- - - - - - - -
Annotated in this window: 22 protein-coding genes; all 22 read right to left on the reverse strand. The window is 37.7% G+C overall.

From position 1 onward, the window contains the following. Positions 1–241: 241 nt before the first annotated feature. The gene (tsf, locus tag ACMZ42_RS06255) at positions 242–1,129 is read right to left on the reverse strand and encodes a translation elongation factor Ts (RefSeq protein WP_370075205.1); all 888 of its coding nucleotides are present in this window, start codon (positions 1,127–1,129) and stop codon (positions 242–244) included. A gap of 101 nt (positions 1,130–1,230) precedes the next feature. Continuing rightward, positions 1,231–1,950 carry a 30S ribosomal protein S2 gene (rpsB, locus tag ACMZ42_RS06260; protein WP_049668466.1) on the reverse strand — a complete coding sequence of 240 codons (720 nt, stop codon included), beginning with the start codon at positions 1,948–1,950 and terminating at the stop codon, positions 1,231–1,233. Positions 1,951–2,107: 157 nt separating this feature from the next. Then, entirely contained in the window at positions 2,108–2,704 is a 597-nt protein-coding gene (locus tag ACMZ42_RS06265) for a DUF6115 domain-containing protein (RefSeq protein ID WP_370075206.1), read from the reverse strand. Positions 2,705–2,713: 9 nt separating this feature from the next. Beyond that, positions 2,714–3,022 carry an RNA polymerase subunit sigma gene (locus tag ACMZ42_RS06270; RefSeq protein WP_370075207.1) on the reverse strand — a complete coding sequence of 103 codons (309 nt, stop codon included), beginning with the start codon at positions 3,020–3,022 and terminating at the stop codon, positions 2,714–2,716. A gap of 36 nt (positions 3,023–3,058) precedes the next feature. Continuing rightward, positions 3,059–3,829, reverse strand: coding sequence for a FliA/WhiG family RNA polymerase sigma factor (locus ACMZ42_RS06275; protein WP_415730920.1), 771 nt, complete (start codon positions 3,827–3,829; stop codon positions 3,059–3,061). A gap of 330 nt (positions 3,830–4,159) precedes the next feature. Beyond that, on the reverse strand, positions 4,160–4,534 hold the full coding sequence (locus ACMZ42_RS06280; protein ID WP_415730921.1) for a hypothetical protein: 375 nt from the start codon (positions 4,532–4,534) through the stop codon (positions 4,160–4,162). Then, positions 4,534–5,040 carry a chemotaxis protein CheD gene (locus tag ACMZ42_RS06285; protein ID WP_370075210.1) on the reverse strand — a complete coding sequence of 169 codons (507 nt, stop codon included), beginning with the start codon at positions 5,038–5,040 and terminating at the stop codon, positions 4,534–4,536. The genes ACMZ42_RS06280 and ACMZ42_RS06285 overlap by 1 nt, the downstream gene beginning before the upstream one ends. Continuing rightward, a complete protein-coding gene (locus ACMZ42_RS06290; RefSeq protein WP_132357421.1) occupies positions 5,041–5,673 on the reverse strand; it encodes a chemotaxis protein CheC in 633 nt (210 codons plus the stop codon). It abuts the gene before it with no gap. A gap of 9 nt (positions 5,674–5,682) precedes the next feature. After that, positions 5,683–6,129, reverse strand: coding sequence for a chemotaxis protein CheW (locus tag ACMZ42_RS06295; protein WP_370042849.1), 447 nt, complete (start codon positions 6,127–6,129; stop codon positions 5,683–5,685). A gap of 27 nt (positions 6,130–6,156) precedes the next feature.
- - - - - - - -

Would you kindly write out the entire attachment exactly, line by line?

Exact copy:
Annotated in this window: 22 protein-coding genes; all 22 read right to left on the reverse strand. The window is 37.7% G+C overall.

From position 1 onward, the window contains the following. Positions 1–241: 241 nt before the first annotated feature. The gene (tsf, locus tag ACMZ42_RS06255) at positions 242–1,129 is read right to left on the reverse strand and encodes a translation elongation factor Ts (RefSeq protein WP_370075205.1); all 888 of its coding nucleotides are present in this window, start codon (positions 1,127–1,129) and stop codon (positions 242–244) included. A gap of 101 nt (positions 1,130–1,230) precedes the next feature. Continuing rightward, positions 1,231–1,950 carry a 30S ribosomal protein S2 gene (rpsB, locus tag ACMZ42_RS06260; protein WP_049668466.1) on the reverse strand — a complete coding sequence of 240 codons (720 nt, stop codon included), beginning with the start codon at positions 1,948–1,950 and terminating at the stop codon, positions 1,231–1,233. Positions 1,951–2,107: 157 nt separating this feature from the next. Then, entirely contained in the window at positions 2,108–2,704 is a 597-nt protein-coding gene (locus tag ACMZ42_RS06265) for a DUF6115 domain-containing protein (RefSeq protein ID WP_370075206.1), read from the reverse strand. Positions 2,705–2,713: 9 nt separating this feature from the next. Beyond that, positions 2,714–3,022 carry an RNA polymerase subunit sigma gene (locus tag ACMZ42_RS06270; RefSeq protein WP_370075207.1) on the reverse strand — a complete coding sequence of 103 codons (309 nt, stop codon included), beginning with the start codon at positions 3,020–3,022 and terminating at the stop codon, positions 2,714–2,716. A gap of 36 nt (positions 3,023–3,058) precedes the next feature. Continuing rightward, positions 3,059–3,829, reverse strand: coding sequence for a FliA/WhiG family RNA polymerase sigma factor (locus ACMZ42_RS06275; protein WP_415730920.1), 771 nt, complete (start codon positions 3,827–3,829; stop codon positions 3,059–3,061). A gap of 330 nt (positions 3,830–4,159) precedes the next feature. Beyond that, on the reverse strand, positions 4,160–4,534 hold the full coding sequence (locus ACMZ42_RS06280; protein ID WP_415730921.1) for a hypothetical protein: 375 nt from the start codon (positions 4,532–4,534) through the stop codon (positions 4,160–4,162). Then, positions 4,534–5,040 carry a chemotaxis protein CheD gene (locus tag ACMZ42_RS06285; protein ID WP_370075210.1) on the reverse strand — a complete coding sequence of 169 codons (507 nt, stop codon included), beginning with the start codon at positions 5,038–5,040 and terminating at the stop codon, positions 4,534–4,536. The genes ACMZ42_RS06280 and ACMZ42_RS06285 overlap by 1 nt, the downstream gene beginning before the upstream one ends. Continuing rightward, a complete protein-coding gene (locus ACMZ42_RS06290; RefSeq protein WP_132357421.1) occupies positions 5,041–5,673 on the reverse strand; it encodes a chemotaxis protein CheC in 633 nt (210 codons plus the stop codon). It abuts the gene before it with no gap. A gap of 9 nt (positions 5,674–5,682) precedes the next feature. After that, positions 5,683–6,129, reverse strand: coding sequence for a chemotaxis protein CheW (locus tag ACMZ42_RS06295; protein WP_370042849.1), 447 nt, complete (start codon positions 6,127–6,129; stop codon positions 5,683–5,685). A gap of 27 nt (positions 6,130–6,156) precedes the next feature.